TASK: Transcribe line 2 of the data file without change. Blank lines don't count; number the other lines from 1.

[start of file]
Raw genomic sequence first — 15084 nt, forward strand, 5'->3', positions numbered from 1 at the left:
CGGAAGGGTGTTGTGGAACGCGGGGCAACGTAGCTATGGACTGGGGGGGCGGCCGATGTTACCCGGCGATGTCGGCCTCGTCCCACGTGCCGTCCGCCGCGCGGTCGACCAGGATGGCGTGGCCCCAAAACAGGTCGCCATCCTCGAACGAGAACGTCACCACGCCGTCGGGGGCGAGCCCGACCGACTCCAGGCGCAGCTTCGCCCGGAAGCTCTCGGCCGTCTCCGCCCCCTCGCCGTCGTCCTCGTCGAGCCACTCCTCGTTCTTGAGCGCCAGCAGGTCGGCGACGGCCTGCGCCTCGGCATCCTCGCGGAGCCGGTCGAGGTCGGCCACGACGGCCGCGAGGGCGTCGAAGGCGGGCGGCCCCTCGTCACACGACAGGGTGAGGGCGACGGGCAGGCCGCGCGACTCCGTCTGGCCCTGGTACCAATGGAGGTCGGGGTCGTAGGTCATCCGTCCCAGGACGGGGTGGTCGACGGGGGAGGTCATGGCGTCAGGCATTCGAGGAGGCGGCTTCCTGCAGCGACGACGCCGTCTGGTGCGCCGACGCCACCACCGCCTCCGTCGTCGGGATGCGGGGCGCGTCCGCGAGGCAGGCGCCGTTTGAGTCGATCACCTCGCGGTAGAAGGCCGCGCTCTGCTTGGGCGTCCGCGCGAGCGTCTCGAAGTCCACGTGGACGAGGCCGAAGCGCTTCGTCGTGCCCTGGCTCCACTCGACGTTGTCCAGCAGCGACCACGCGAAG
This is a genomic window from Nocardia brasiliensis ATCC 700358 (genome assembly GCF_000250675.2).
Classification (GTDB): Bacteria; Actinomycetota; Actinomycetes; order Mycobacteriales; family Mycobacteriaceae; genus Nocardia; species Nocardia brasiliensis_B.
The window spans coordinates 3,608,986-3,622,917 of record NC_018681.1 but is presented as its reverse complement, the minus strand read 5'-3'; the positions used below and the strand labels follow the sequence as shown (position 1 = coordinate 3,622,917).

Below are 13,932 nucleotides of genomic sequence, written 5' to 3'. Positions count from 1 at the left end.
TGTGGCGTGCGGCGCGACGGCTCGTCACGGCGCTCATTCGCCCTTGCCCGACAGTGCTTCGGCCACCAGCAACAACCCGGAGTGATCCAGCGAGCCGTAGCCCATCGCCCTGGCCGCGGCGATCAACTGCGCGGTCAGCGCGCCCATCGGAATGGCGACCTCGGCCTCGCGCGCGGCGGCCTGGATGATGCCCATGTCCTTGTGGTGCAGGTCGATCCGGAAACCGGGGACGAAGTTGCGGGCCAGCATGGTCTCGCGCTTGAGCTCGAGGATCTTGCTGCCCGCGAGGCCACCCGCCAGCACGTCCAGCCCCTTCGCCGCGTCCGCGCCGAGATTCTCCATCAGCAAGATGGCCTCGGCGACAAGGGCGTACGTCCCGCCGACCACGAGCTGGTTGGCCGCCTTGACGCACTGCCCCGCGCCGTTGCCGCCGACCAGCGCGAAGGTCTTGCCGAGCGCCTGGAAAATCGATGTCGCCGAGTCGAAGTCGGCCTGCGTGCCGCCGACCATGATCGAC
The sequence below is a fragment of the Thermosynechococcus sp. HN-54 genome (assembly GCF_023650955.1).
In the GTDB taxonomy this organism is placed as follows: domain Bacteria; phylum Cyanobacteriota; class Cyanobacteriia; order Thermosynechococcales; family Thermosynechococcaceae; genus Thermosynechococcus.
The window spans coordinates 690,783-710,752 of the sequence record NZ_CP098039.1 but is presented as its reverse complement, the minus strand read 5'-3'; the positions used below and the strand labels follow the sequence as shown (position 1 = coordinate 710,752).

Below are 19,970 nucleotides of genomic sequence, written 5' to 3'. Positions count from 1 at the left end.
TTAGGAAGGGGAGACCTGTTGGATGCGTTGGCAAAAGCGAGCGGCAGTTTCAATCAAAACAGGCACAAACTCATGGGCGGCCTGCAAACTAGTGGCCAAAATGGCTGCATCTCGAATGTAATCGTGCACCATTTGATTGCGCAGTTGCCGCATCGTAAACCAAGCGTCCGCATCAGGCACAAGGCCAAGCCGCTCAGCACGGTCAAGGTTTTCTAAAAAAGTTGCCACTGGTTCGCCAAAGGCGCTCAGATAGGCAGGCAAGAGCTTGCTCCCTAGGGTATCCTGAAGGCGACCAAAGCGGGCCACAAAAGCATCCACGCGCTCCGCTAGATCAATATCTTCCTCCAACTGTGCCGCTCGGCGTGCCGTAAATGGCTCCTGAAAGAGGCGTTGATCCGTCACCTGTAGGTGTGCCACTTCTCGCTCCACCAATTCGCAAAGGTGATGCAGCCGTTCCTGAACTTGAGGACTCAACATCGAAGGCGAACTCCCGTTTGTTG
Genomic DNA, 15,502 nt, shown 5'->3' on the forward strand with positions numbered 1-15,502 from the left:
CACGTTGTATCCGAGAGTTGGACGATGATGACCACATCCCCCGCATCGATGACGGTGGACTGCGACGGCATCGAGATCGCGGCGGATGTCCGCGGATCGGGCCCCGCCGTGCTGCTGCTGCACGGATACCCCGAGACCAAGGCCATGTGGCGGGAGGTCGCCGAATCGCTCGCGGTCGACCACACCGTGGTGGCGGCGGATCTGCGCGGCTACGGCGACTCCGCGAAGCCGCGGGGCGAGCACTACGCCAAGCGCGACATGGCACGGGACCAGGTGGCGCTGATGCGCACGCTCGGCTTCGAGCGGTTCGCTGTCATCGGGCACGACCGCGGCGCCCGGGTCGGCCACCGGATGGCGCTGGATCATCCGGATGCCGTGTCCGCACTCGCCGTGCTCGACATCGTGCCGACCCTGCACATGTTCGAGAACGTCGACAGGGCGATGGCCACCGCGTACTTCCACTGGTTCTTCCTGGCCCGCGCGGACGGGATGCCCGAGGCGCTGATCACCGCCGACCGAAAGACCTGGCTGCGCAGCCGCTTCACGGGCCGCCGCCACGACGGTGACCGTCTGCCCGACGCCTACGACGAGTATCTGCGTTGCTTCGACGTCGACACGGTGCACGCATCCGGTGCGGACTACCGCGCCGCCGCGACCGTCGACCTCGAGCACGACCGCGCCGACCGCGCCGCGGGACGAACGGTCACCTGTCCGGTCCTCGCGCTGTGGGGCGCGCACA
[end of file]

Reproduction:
CGGAAGGGTGTTGTGGAACGCGGGGCAACGTAGCTATGGACTGGGGGGGCGGCCGATGTTACCCGGCGATGTCGGCCTCGTCCCACGTGCCGTCCGCCGCGCGGTCGACCAGGATGGCGTGGCCCCAAAACAGGTCGCCATCCTCGAACGAGAACGTCACCACGCCGTCGGGGGCGAGCCCGACCGACTCCAGGCGCAGCTTCGCCCGGAAGCTCTCGGCCGTCTCCGCCCCCTCGCCGTCGTCCTCGTCGAGCCACTCCTCGTTCTTGAGCGCCAGCAGGTCGGCGACGGCCTGCGCCTCGGCATCCTCGCGGAGCCGGTCGAGGTCGGCCACGACGGCCGCGAGGGCGTCGAAGGCGGGCGGCCCCTCGTCACACGACAGGGTGAGGGCGACGGGCAGGCCGCGCGACTCCGTCTGGCCCTGGTACCAATGGAGGTCGGGGTCGTAGGTCATCCGTCCCAGGACGGGGTGGTCGACGGGGGAGGTCATGGCGTCAGGCATTCGAGGAGGCGGCTTCCTGCAGCGACGACGCCGTCTGGTGCGCCGACGCCACCACCGCCTCCGTCGTCGGGATGCGGGGCGCGTCCGCGAGGCAGGCGCCGTTTGAGTCGATCACCTCGCGGTAGAAGGCCGCGCTCTGCTTGGGCGTCCGCGCGAGCGTCTCGAAGTCCACGTGGACGAGGCCGAAGCGCTTCGTCGTGCCCTGGCTCCACTCGACGTTGTCCAGCAGCGACCACGCGAAG